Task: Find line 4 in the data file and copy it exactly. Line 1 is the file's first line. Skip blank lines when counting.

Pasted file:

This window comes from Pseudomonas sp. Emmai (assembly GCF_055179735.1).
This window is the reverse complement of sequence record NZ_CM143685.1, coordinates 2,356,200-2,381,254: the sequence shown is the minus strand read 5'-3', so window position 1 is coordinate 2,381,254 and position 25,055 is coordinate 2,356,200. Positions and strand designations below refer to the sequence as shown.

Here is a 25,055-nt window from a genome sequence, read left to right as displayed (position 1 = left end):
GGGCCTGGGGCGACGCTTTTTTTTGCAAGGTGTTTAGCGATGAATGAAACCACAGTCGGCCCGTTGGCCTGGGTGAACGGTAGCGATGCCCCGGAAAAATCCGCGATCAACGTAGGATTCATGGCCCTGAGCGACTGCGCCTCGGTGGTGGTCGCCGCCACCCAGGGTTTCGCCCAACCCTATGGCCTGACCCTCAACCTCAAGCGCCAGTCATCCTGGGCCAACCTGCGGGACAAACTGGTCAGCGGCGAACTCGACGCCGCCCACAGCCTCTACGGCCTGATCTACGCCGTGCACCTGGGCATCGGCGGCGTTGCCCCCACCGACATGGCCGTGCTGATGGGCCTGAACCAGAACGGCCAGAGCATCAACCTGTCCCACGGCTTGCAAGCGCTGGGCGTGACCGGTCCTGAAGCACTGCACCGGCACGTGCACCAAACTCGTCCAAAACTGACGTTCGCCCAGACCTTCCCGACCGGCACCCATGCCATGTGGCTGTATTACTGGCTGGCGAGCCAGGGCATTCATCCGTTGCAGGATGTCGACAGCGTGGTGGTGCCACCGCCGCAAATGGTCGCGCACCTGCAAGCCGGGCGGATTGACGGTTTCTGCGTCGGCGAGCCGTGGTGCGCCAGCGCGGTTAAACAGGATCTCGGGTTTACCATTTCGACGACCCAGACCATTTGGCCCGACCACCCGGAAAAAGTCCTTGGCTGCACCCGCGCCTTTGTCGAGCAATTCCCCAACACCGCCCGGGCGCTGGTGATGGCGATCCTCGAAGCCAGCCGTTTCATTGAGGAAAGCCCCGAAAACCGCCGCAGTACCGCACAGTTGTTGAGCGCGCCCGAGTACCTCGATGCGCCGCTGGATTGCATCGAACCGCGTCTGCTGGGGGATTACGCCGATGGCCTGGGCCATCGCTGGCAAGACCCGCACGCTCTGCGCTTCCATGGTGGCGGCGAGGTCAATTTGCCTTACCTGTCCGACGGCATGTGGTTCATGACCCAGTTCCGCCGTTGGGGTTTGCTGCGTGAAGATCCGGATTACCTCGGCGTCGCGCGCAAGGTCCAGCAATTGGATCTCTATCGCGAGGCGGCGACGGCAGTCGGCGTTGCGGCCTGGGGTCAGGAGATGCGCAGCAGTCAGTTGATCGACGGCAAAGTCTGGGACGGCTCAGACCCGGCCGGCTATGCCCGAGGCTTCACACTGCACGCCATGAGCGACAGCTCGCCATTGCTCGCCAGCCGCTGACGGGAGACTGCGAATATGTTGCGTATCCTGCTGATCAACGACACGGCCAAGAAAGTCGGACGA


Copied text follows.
GGGCCTGGGGCGACGCTTTTTTTTGCAAGGTGTTTAGCGATGAATGAAACCACAGTCGGCCCGTTGGCCTGGGTGAACGGTAGCGATGCCCCGGAAAAATCCGCGATCAACGTAGGATTCATGGCCCTGAGCGACTGCGCCTCGGTGGTGGTCGCCGCCACCCAGGGTTTCGCCCAACCCTATGGCCTGACCCTCAACCTCAAGCGCCAGTCATCCTGGGCCAACCTGCGGGACAAACTGGTCAGCGGCGAACTCGACGCCGCCCACAGCCTCTACGGCCTGATCTACGCCGTGCACCTGGGCATCGGCGGCGTTGCCCCCACCGACATGGCCGTGCTGATGGGCCTGAACCAGAACGGCCAGAGCATCAACCTGTCCCACGGCTTGCAAGCGCTGGGCGTGACCGGTCCTGAAGCACTGCACCGGCACGTGCACCAAACTCGTCCAAAACTGACGTTCGCCCAGACCTTCCCGACCGGCACCCATGCCATGTGGCTGTATTACTGGCTGGCGAGCCAGGGCATTCATCCGTTGCAGGATGTCGACAGCGTGGTGGTGCCACCGCCGCAAATGGTCGCGCACCTGCAAGCCGGGCGGATTGACGGTTTCTGCGTCGGCGAGCCGTGGTGCGCCAGCGCGGTTAAACAGGATCTCGGGTTTACCATTTCGACGACCCAGACCATTTGGCCCGACCACCCGGAAAAAGTCCTTGGCTGCACCCGCGCCTTTGTCGAGCAATTCCCCAACACCGCCCGGGCGCTGGTGATGGCGATCCTCGAAGCCAGCCGTTTCATTGAGGAAAGCCCCGAAAACCGCCGCAGTACCGCACAGTTGTTGAGCGCGCCCGAGTACCTCGATGCGCCGCTGGATTGCATCGAACCGCGTCTGCTGGGGGATTACGCCGATGGCCTGGGCCATCGCTGGCAAGACCCGCACGCTCTGCGCTTCCATGGTGGCGGCGAGGTCAATTTGCCTTACCTGTCCGACGGCATGTGGTTCATGACCCAGTTCCGCCGTTGGGGTTTGCTGCGTGAAGATCCGGATTACCTCGGCGTCGCGCGCAAGGTCCAGCAATTGGATCTCTATCGCGAGGCGGCGACGGCAGTCGGCGTTGCGGCCTGGGGTCAGGAGATGCGCAGCAGTCAGTTGATCGACGGCAAAGTCTGGGACGGCTCAGACCCGGCCGGCTATGCCCGAGGCTTCACACTGCACGCCATGAGCGACAGCTCGCCATTGCTCGCCAGCCGCTGACGGGAGACTGCGAATATGTTGCGTATCCTGCTGATCAACGACACGGCCAAGAAAGTCGGACGA